Why Brouwer was justified in his objection to Hilbert unqualified

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					                     Outline I Outline II Outline III Outline IV Outline V
        Reviewing I Reviewing II Reviewing III Reviewing IV Reviewing V Reviewing VI

        Reviewing current interpretations of classical theory II

    Why Brouwer was justified in his objection to
       Hilbert’s unqualified interpretation of
                   quantification
                                Bhupinder Singh Anand

    This paper appeared—minus Appendix B—in the proceedings of the 2008
    International Conference on Foundations of Computer Science, July 14-17,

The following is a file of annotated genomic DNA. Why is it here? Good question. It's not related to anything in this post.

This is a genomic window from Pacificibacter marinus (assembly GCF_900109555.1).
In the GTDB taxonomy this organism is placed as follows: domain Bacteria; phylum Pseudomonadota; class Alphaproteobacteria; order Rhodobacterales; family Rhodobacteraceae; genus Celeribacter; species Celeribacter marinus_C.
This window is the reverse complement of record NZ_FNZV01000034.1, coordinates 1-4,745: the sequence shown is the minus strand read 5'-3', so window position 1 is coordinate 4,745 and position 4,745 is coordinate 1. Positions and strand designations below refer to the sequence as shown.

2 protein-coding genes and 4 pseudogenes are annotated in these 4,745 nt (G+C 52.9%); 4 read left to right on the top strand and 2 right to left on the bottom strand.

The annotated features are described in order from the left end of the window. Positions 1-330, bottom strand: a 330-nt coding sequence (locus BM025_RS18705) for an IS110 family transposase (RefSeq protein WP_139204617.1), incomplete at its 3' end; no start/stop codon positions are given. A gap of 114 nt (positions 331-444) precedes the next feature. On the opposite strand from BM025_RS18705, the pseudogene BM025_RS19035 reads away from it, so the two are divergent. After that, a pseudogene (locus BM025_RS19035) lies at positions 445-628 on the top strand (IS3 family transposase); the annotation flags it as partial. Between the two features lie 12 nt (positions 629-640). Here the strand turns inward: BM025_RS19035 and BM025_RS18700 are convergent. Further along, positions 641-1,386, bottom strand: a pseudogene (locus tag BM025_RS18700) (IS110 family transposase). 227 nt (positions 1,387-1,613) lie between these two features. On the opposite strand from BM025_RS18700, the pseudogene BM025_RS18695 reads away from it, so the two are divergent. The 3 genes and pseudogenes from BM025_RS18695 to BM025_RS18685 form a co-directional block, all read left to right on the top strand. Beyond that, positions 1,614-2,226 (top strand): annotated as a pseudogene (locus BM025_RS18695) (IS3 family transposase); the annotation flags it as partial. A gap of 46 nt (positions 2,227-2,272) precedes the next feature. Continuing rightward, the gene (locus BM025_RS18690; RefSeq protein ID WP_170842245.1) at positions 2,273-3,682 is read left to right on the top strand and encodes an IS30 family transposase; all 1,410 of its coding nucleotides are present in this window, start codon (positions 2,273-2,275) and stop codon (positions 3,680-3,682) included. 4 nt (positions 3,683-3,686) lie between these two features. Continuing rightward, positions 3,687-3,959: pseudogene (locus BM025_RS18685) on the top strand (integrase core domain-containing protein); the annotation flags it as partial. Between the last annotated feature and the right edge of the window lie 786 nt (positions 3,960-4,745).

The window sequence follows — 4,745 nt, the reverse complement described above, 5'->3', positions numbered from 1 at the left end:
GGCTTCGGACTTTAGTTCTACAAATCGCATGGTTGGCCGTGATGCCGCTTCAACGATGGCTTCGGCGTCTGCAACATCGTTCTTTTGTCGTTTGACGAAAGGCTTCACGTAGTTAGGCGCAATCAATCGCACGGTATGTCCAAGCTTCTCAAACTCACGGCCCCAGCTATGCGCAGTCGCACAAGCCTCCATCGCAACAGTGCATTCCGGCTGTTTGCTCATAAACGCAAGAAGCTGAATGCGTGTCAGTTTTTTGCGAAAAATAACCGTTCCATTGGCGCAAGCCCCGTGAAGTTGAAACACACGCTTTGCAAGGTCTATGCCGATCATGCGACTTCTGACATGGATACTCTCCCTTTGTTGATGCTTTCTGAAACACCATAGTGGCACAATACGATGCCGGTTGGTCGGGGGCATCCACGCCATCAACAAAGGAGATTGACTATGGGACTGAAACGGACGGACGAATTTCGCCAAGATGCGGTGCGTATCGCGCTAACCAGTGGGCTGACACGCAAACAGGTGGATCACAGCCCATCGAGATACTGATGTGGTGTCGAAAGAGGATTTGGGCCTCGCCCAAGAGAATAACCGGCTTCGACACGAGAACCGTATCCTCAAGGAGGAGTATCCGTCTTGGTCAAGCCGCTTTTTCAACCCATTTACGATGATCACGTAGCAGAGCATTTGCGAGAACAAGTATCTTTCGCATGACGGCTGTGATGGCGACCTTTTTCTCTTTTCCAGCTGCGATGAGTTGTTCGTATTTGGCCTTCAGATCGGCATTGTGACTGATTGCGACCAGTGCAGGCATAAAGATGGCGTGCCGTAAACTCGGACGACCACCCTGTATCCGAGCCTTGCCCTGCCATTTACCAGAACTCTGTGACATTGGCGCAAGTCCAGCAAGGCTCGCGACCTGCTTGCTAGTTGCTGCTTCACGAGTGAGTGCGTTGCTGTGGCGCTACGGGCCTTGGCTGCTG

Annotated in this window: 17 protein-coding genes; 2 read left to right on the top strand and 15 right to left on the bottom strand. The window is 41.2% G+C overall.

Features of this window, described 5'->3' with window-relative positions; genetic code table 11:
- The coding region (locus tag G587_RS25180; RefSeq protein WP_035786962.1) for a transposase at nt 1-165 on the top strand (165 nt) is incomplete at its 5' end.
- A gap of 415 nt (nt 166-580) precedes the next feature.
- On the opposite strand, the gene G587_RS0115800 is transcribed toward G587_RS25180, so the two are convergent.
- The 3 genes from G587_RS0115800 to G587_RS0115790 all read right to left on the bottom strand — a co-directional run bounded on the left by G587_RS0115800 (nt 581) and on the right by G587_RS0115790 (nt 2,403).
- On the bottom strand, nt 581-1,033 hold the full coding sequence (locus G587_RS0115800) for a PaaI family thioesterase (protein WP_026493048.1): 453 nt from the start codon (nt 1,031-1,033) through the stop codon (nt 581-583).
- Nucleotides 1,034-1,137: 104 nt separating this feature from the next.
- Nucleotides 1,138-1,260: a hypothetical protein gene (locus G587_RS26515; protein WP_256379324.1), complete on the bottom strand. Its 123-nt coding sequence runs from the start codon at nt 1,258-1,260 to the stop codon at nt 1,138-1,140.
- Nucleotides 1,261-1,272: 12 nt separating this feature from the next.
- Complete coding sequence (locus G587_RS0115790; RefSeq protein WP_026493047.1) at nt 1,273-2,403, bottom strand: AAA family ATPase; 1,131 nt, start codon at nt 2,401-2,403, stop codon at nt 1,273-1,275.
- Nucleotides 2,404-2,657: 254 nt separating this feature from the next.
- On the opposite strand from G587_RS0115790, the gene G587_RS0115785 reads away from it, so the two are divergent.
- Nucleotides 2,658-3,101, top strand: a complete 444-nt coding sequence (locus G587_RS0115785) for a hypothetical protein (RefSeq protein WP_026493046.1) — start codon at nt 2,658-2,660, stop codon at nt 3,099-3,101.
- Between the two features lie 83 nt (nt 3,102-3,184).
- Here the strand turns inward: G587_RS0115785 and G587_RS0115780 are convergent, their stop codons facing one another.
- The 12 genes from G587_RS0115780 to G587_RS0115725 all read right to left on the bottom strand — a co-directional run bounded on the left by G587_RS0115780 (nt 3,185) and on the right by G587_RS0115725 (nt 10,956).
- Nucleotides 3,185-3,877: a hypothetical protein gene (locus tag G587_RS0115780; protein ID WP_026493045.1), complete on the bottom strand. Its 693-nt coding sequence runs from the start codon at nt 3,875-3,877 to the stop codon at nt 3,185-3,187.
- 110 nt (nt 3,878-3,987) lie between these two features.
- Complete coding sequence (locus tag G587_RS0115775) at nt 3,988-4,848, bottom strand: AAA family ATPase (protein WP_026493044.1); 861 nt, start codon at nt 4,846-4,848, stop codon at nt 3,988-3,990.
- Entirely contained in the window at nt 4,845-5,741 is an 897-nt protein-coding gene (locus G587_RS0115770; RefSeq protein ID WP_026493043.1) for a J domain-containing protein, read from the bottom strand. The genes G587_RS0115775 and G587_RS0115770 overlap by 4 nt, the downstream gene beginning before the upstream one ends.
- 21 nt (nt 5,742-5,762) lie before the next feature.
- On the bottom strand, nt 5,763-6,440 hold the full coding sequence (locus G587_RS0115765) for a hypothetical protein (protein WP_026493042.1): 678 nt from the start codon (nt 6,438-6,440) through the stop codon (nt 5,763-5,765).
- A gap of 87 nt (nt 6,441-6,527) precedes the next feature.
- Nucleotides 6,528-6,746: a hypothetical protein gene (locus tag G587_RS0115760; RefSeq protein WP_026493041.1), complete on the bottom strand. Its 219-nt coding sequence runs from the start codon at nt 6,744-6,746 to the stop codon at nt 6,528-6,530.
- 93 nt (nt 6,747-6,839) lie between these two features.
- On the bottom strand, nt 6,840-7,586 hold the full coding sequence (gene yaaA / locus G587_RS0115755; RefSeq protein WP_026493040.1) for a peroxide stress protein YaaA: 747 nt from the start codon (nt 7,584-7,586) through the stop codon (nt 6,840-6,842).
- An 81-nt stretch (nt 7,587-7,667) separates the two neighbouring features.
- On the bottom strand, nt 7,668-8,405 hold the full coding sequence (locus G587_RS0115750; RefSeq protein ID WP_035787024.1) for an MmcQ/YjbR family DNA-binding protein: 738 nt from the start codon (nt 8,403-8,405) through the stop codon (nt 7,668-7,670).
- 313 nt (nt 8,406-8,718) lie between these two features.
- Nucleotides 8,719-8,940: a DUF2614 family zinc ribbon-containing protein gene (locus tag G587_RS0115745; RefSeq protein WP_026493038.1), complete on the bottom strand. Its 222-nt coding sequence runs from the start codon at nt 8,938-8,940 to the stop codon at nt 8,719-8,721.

2008, Las Vegas, USA.
(Do not cite this update of September 8, 2010; it may differ in formatting and
                other inessential details from the formal paper.)


                                         Abstract
       We define a finitary model of first-order Peano Arithmetic in which quan-
       tification is interpreted constructively in terms of Turing-computability,
       and show that it is inconsistent with the standard interpretation of PA.1


1      Hilbert’s interpretation of quantification
Hilbert interpreted quantification in terms of his ε-function as follows [Hi27]:

       IV. The logical ε-axiom
       13. A(a) → A(ε(A))
       Here ε(A) stands for an object of which the proposition A(a) cer-
       tainly holds if it holds of any object at all; let us call ε the logical
       ε-function.
       1. By means of ε, “all” and “there exists” can be defined, namely,
       as follows:
       (i) (∀a)A(a) ↔ A(ε(¬A))
       (ii) (∃a)A(a) ↔ A(ε(A)) . . .
       On the basis of this definition the ε-axiom IV(13) yields the logical